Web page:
A study published in the New England Journal of Medicine confirms what romantics have known for centuries - people can die from a broken heart.
Sharon Lawson was preparing for her daughter's wedding, when doctors told her that perhaps her cancer had returned. The news was overwhelming.
"The emotions are very powerful when you're praying that you're going to survive for your daughter's wedding just 6 months down the road. I felt faint and I let the crew know that, and the doctors and technicians rushed to my aid," said Ms. Lawson.
Her blood pressure suddenly dropped, and an electrocardiogram revealed her heart was struggling - all symptoms of what some doctors now call, "broken heart syndrome."
Doctors at Johns Hopkins studied 19 people who had been rushed to the hospital after a sudden stressful event. Blood tests revealed that their adrenaline levels were up to 35 times higher than normal. Adrenaline is a stress "hormone". This is Dr. Ilan Wittstein of Johns Hopkins Hospital.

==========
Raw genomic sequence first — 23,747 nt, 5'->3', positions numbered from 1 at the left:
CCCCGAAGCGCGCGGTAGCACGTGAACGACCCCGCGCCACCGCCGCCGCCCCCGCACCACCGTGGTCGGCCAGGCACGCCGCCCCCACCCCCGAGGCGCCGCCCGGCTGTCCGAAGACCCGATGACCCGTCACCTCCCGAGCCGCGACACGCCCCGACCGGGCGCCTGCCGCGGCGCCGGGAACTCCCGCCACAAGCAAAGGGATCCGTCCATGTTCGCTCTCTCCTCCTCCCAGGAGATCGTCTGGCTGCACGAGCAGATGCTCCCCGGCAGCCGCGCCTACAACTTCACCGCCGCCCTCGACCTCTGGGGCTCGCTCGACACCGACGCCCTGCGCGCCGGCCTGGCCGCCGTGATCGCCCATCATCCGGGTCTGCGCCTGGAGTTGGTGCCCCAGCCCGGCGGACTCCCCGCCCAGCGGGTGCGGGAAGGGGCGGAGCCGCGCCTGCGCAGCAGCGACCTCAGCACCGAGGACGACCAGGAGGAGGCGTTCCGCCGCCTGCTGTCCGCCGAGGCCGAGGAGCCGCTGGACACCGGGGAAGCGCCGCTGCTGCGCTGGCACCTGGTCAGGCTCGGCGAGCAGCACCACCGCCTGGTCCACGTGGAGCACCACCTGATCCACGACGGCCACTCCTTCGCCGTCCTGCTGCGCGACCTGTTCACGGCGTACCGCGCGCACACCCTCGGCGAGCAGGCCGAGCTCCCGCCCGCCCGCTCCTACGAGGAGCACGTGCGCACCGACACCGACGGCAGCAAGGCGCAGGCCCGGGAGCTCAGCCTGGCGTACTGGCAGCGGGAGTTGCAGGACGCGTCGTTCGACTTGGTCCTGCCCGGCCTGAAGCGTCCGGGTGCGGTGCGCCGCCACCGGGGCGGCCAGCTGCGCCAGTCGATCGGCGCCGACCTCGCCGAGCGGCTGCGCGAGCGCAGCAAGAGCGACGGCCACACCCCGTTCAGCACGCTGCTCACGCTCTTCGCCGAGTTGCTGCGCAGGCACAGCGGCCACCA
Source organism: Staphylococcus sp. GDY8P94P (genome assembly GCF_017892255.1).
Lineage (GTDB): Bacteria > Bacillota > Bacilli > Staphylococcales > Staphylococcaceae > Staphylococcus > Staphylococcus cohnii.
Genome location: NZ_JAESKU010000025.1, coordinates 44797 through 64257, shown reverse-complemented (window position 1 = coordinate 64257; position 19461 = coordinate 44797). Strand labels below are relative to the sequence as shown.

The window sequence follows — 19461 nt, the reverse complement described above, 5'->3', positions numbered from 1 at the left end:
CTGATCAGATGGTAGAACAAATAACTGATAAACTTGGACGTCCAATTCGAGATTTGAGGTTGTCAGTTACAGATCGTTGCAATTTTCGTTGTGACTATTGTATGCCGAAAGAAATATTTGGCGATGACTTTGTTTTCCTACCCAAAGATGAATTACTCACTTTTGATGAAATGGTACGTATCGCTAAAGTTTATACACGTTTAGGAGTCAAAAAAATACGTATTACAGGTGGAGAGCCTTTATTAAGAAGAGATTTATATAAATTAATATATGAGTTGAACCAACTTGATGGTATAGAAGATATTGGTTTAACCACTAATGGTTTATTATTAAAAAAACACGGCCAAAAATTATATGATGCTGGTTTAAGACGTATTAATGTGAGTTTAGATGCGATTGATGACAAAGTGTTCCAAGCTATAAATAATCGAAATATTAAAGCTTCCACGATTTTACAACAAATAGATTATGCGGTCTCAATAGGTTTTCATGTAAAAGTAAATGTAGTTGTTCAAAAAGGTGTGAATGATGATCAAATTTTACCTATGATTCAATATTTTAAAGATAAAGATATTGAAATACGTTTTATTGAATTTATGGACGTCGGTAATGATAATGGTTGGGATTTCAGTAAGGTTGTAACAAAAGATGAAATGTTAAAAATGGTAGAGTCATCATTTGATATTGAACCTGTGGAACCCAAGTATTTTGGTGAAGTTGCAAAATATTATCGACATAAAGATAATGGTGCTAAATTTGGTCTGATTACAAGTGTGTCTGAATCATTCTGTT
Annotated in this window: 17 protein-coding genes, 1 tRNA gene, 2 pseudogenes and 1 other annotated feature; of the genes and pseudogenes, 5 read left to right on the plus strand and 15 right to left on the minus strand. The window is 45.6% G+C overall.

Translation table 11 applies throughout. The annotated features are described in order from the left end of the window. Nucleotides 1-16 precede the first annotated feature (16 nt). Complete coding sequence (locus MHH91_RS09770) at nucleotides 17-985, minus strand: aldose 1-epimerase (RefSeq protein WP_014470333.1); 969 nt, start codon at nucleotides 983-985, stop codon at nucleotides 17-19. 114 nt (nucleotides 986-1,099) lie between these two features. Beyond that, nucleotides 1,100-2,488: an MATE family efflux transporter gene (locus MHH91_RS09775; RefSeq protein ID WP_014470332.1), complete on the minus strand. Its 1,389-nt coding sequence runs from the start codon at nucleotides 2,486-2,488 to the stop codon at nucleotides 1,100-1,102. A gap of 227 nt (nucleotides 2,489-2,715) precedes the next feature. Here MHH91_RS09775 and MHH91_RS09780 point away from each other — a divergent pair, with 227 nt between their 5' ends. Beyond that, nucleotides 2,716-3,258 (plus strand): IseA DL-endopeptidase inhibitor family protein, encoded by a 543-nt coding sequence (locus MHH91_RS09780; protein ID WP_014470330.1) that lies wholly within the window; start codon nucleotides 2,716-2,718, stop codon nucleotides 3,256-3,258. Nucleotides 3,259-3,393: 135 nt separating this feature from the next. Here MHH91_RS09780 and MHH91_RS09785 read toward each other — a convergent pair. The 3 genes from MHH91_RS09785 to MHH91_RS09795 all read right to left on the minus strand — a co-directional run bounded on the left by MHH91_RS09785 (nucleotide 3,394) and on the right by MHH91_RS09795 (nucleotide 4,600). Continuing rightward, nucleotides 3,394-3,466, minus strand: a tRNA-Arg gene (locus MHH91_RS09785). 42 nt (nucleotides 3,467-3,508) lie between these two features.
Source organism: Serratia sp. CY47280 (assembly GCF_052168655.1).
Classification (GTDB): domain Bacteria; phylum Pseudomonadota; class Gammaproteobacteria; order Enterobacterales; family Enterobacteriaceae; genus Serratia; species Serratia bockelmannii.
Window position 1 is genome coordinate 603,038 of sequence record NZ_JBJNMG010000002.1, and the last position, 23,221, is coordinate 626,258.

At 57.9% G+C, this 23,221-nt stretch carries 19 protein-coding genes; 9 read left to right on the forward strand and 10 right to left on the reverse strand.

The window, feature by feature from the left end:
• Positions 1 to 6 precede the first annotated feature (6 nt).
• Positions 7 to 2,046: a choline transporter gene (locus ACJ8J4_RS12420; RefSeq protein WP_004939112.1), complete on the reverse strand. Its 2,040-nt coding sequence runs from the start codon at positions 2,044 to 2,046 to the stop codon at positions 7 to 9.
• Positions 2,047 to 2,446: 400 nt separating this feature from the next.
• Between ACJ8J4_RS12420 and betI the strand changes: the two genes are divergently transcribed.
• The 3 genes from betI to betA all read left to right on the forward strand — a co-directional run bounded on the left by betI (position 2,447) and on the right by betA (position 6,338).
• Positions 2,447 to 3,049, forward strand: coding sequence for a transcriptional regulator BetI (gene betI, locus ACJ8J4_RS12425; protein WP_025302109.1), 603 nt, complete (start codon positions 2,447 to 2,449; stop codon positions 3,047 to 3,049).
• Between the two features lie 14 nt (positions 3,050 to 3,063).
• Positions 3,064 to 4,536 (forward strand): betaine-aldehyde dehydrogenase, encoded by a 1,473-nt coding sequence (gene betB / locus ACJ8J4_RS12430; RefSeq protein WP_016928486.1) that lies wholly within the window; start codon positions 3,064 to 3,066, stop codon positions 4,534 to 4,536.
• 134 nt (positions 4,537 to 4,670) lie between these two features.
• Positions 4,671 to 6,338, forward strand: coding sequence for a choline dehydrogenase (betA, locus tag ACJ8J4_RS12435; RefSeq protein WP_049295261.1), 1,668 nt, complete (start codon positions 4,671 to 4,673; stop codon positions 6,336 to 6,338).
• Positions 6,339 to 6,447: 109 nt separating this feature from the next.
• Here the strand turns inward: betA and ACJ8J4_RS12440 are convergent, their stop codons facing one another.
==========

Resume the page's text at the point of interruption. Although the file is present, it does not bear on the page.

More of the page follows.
"The amount of adrenalin produced overwhelms the heart and actually causes what we call a stunning of the heart," said Dr. Wittstein.
Dr. Noel Bairey Mersz, of Cedars-Sinai Medical Center describes patient treatment. Dr. Mersz says the patient "very rapidly needs to be given oxygen, needs to be given medication to help blood vessels dilate, needs to be given blood thinners."
Researchers say the syndrome may be more common than most doctors realize.
"Now that doctors are going to be able to recognize the syndrome, I think we're going to be hearing a lot more about it," said Dr. Wittstein.
The good news is that the heart can fully recover. Sharon Lawson was out of the hospital within a few days, and made it to the wedding.
"And I had a wonderful time at my daughter's wedding!," said Sharon.